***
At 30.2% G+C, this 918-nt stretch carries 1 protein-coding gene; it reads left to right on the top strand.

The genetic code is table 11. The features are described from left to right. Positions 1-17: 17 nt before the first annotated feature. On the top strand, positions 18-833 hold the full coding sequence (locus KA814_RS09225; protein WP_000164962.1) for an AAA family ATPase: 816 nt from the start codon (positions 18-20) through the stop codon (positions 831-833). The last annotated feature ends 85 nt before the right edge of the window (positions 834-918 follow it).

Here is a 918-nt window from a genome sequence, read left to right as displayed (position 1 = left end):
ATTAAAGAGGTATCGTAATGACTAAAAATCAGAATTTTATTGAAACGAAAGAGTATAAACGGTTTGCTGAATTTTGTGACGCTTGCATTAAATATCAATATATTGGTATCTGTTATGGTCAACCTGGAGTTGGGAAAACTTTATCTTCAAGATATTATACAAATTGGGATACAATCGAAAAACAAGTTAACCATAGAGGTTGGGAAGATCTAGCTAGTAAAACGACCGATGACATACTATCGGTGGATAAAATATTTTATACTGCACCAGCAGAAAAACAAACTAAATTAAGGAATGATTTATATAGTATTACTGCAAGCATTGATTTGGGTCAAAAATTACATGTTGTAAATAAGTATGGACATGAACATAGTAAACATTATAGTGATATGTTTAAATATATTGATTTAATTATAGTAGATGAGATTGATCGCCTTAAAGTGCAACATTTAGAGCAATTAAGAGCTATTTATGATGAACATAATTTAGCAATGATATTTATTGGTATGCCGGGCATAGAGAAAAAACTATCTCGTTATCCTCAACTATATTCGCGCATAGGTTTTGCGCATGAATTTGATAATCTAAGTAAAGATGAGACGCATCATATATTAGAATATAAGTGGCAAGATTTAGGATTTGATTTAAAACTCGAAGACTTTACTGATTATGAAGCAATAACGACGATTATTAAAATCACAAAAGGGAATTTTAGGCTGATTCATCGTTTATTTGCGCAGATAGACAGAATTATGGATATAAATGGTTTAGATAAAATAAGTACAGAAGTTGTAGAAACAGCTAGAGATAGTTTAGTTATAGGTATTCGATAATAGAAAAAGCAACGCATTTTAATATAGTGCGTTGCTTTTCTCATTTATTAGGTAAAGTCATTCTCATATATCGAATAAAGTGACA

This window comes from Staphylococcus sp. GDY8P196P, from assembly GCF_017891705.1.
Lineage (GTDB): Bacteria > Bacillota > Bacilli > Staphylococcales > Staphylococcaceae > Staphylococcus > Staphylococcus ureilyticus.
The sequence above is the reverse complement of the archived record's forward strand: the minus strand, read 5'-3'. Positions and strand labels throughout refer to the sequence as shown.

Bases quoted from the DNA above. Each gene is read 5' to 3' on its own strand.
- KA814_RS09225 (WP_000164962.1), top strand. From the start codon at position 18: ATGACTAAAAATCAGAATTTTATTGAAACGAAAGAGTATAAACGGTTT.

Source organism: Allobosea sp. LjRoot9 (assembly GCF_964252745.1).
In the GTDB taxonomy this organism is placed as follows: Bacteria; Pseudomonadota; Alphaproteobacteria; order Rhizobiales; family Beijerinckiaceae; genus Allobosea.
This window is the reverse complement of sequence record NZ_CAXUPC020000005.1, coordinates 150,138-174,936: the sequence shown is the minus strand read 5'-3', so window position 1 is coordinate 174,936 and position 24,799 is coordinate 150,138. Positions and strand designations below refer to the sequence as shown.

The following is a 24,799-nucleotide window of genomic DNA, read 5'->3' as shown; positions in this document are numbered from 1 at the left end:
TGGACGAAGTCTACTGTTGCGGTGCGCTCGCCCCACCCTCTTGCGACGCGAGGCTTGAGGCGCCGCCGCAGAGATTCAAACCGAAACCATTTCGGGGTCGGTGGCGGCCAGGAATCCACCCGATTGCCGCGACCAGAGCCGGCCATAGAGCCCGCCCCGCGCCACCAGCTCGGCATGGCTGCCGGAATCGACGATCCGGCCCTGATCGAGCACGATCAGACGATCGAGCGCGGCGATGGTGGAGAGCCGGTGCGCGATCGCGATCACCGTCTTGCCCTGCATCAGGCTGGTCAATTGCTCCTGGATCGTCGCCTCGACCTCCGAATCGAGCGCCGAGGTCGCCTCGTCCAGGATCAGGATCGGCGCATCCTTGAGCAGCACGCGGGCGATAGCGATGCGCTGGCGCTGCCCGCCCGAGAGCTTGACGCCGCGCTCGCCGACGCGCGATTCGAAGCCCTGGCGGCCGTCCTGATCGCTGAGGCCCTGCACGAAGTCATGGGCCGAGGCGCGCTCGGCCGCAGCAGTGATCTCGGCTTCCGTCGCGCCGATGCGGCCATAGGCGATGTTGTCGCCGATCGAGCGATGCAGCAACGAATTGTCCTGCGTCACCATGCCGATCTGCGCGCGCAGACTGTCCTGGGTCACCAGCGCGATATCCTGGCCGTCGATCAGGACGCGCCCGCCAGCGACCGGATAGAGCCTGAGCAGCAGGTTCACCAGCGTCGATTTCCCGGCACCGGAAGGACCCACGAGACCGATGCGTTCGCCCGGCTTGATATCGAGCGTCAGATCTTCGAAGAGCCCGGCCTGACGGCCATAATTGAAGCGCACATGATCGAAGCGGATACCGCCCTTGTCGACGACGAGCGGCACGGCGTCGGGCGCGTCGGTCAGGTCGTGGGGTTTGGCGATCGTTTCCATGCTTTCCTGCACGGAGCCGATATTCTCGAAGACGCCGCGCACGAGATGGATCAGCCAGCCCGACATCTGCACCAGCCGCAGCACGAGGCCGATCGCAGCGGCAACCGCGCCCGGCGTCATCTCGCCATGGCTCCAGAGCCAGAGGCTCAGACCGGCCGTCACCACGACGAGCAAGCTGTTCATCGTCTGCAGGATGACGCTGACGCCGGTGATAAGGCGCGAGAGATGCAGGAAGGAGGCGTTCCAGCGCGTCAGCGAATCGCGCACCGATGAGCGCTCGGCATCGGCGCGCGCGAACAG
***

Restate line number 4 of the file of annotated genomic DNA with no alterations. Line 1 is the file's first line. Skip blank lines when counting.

ATTAAAGAGGTATCGTAATGACTAAAAATCAGAATTTTATTGAAACGAAAGAGTATAAACGGTTTGCTGAATTTTGTGACGCTTGCATTAAATATCAATATATTGGTATCTGTTATGGTCAACCTGGAGTTGGGAAAACTTTATCTTCAAGATATTATACAAATTGGGATACAATCGAAAAACAAGTTAACCATAGAGGTTGGGAAGATCTAGCTAGTAAAACGACCGATGACATACTATCGGTGGATAAAATATTTTATACTGCACCAGCAGAAAAACAAACTAAATTAAGGAATGATTTATATAGTATTACTGCAAGCATTGATTTGGGTCAAAAATTACATGTTGTAAATAAGTATGGACATGAACATAGTAAACATTATAGTGATATGTTTAAATATATTGATTTAATTATAGTAGATGAGATTGATCGCCTTAAAGTGCAACATTTAGAGCAATTAAGAGCTATTTATGATGAACATAATTTAGCAATGATATTTATTGGTATGCCGGGCATAGAGAAAAAACTATCTCGTTATCCTCAACTATATTCGCGCATAGGTTTTGCGCATGAATTTGATAATCTAAGTAAAGATGAGACGCATCATATATTAGAATATAAGTGGCAAGATTTAGGATTTGATTTAAAACTCGAAGACTTTACTGATTATGAAGCAATAACGACGATTATTAAAATCACAAAAGGGAATTTTAGGCTGATTCATCGTTTATTTGCGCAGATAGACAGAATTATGGATATAAATGGTTTAGATAAAATAAGTACAGAAGTTGTAGAAACAGCTAGAGATAGTTTAGTTATAGGTATTCGATAATAGAAAAAGCAACGCATTTTAATATAGTGCGTTGCTTTTCTCATTTATTAGGTAAAGTCATTCTCATATATCGAATAAAGTGACA